In February, MIT libraries is partnering with the Black Women’s Alliance to read Hidden Figures: The American Dream and the Untold Story of the Black Women Mathematicians Who Helped Win the Space Race by Margot Lee Shetterly.
“Imagine the first scientists and engineers trying to send rockets—and eventually people—into space. With no electronic computers, they relied on an elite group of mathematicians capable of doing the most challenging calculations by hand, calculations that would launch men into space and forever expand our knowledge of the universe. Among these “human computers” were the black women whose genius for numbers made space exploration and travel possible. They’re finally introduced to America in Margot Lee Shetterly’s Hidden Figures: The American Dream and the Untold Story of the Black Women Mathematicians Who Helped Win the Space Race. It’s no surprise that this story was adapted for film even before the book was finished. It’s the inspiring yet largely unknown true story of the African-American female mathematicians at NASA whose work that helped fuel some of America’s greatest achievements in space. Ironically, Dorothy Vaughan, Mary Jackson, Katherine Johnson, and Christine Darden were responsible for some of NASA’s greatest successes at a time when Jim Crow laws ensured NASA remained segregated.”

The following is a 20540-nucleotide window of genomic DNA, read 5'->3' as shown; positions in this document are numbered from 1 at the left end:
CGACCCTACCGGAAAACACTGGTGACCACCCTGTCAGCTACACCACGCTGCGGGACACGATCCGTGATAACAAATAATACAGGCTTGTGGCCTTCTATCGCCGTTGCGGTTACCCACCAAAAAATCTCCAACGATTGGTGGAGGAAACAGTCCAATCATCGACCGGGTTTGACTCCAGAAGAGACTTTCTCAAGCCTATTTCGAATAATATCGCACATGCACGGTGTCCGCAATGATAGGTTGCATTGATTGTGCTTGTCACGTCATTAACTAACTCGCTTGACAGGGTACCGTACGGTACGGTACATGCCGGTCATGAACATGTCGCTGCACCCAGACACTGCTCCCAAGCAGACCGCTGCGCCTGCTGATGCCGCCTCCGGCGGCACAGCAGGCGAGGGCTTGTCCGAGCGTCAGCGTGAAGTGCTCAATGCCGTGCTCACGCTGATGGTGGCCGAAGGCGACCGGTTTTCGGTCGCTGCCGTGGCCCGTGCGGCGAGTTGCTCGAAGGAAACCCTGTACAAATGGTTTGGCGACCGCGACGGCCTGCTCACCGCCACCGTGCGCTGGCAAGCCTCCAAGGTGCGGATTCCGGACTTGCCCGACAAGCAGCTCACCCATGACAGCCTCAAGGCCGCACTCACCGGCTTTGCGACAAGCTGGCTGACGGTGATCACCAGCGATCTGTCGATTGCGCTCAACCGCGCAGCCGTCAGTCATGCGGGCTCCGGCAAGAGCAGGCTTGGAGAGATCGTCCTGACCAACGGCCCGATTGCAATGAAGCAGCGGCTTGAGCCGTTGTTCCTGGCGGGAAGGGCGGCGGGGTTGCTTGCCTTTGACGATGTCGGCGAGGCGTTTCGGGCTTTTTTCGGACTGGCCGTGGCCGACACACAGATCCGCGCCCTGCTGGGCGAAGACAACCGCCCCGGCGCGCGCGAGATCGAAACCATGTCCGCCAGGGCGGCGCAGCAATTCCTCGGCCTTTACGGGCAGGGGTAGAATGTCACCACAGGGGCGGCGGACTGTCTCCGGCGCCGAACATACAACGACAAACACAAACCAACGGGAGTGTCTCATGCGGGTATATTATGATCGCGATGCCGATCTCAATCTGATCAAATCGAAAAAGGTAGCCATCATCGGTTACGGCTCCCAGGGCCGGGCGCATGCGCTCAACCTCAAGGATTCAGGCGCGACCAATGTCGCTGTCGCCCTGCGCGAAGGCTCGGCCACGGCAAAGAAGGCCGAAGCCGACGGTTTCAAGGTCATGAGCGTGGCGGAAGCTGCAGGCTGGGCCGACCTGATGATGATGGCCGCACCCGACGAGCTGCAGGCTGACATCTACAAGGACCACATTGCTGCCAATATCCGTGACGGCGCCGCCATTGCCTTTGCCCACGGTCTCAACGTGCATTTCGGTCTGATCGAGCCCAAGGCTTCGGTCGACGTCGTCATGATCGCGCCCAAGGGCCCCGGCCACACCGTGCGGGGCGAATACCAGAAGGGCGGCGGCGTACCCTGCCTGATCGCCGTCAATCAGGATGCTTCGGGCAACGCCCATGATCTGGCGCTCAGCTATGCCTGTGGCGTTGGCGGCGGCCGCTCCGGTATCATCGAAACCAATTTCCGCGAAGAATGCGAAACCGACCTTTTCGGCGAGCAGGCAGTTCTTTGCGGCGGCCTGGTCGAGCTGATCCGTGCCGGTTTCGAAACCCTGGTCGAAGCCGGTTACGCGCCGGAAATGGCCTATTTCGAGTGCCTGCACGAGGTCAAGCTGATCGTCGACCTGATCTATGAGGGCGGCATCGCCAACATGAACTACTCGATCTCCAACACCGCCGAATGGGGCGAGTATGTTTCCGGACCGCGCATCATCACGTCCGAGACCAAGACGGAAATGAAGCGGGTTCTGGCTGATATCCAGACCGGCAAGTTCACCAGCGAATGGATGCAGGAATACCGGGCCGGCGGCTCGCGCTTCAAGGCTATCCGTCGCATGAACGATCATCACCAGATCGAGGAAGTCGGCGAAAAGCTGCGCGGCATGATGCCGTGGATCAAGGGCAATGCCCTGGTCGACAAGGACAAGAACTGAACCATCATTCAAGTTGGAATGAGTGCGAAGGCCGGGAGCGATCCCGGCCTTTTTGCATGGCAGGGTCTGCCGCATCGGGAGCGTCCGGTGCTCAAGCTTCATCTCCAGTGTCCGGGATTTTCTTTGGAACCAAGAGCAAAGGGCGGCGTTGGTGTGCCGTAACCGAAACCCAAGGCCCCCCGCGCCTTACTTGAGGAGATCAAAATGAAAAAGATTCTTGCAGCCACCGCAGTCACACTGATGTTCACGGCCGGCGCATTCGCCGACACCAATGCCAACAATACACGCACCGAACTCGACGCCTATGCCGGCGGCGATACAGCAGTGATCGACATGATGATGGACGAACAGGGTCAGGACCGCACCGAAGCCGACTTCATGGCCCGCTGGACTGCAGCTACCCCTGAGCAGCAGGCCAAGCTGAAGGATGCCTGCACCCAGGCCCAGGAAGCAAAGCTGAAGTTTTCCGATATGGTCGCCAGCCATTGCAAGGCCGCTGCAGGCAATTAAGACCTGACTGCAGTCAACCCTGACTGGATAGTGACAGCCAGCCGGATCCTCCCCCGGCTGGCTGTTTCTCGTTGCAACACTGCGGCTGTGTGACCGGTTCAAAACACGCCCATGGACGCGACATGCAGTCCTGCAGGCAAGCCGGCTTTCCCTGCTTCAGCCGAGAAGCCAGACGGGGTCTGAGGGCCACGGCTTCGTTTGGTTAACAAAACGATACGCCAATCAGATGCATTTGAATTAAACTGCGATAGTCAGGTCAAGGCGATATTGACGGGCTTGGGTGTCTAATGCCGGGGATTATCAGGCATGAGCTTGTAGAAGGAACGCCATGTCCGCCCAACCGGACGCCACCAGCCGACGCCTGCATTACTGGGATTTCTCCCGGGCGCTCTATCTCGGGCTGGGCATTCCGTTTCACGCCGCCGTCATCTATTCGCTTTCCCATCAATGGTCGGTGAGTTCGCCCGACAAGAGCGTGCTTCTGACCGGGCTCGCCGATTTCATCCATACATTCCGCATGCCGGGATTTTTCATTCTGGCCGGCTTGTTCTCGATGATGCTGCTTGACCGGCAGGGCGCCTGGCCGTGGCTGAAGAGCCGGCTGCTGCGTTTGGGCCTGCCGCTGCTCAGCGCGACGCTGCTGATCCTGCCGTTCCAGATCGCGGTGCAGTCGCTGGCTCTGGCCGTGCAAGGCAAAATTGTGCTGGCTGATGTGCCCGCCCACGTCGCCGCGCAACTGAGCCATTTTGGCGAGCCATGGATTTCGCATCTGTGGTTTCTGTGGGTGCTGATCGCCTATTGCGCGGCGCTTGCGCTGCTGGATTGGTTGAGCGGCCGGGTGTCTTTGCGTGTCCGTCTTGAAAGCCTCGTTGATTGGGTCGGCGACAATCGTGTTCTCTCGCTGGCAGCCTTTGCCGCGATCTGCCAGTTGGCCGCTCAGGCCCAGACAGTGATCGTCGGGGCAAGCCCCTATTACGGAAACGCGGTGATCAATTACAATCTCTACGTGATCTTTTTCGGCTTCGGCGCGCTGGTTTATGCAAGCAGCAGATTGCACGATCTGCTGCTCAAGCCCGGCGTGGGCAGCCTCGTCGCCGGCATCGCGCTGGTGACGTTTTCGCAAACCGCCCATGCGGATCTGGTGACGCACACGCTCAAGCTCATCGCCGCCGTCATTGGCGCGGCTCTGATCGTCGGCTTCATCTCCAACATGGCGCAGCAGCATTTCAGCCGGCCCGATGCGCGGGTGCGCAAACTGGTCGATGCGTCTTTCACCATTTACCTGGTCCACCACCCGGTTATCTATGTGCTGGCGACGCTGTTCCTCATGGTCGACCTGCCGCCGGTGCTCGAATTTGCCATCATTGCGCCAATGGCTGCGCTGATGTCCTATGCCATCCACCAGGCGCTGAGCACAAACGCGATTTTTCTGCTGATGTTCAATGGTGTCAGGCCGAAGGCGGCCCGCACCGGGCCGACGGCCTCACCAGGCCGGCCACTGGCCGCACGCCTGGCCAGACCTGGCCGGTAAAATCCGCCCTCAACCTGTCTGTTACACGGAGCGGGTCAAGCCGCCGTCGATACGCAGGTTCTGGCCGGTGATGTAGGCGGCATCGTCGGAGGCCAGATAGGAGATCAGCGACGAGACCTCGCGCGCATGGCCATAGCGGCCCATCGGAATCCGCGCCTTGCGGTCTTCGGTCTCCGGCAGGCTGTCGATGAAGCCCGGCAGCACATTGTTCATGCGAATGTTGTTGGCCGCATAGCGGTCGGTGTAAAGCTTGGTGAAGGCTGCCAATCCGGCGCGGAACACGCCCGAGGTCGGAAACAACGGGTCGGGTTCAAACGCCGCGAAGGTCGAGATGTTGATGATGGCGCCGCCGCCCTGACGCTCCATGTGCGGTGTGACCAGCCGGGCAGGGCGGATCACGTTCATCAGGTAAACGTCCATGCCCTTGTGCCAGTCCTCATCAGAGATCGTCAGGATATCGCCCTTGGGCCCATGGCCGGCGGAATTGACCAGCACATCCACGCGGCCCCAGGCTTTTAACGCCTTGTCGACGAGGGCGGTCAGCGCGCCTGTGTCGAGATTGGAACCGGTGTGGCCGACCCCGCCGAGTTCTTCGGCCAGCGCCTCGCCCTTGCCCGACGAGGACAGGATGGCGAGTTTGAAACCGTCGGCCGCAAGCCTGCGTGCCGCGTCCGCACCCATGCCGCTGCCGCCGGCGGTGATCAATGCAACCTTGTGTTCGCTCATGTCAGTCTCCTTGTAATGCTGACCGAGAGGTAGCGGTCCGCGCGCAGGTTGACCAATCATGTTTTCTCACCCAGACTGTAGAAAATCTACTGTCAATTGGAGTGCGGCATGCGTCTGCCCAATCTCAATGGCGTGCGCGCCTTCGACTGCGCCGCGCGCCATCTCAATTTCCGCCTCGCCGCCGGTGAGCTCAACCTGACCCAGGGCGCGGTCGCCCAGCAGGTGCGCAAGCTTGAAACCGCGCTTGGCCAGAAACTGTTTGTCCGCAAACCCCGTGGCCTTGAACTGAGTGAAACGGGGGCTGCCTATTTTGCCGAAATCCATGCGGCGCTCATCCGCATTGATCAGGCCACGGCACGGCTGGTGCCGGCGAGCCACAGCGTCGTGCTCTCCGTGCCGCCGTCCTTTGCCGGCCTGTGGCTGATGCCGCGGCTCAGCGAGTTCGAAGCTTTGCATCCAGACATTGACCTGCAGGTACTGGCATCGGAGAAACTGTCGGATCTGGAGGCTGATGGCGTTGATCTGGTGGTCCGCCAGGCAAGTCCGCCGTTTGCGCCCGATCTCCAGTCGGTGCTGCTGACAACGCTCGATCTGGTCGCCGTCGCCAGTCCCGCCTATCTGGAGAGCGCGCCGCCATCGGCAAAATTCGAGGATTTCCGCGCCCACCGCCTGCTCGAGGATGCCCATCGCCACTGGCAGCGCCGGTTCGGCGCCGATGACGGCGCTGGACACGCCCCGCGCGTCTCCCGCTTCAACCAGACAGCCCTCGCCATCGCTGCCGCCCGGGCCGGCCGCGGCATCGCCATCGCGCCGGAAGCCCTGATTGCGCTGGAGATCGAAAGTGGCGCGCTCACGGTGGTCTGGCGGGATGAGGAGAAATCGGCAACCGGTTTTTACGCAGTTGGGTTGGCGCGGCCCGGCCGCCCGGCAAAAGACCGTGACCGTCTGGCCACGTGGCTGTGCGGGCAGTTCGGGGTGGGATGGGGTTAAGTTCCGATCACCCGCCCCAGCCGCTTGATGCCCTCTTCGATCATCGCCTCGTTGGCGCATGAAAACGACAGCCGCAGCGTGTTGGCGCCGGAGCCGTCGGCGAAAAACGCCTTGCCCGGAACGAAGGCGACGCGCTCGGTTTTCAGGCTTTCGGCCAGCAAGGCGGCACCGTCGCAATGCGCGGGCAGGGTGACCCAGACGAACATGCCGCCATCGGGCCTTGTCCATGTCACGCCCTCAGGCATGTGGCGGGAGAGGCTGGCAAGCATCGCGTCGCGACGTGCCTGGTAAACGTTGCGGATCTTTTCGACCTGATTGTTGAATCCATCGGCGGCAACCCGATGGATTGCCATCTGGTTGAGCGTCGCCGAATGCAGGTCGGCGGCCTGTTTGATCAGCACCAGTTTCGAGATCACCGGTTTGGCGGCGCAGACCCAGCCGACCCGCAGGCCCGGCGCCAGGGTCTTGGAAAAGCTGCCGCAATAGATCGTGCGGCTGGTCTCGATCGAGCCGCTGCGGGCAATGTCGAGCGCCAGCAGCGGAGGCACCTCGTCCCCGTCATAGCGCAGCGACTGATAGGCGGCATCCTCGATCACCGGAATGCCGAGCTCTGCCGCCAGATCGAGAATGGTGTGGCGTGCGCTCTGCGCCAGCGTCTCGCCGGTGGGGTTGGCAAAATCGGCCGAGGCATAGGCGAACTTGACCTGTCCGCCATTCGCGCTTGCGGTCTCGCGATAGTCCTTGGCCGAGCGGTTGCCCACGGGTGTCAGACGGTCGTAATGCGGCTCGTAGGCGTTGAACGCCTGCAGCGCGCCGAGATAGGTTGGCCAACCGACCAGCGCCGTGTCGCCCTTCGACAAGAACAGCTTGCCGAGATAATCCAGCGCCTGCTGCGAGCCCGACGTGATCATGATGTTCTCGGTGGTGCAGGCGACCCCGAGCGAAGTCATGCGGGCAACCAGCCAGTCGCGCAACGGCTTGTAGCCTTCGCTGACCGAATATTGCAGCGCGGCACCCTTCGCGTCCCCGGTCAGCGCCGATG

Community discussions will be held from February 2017 – details to follow. For more information on how to get the book, visit the MIT libraries website.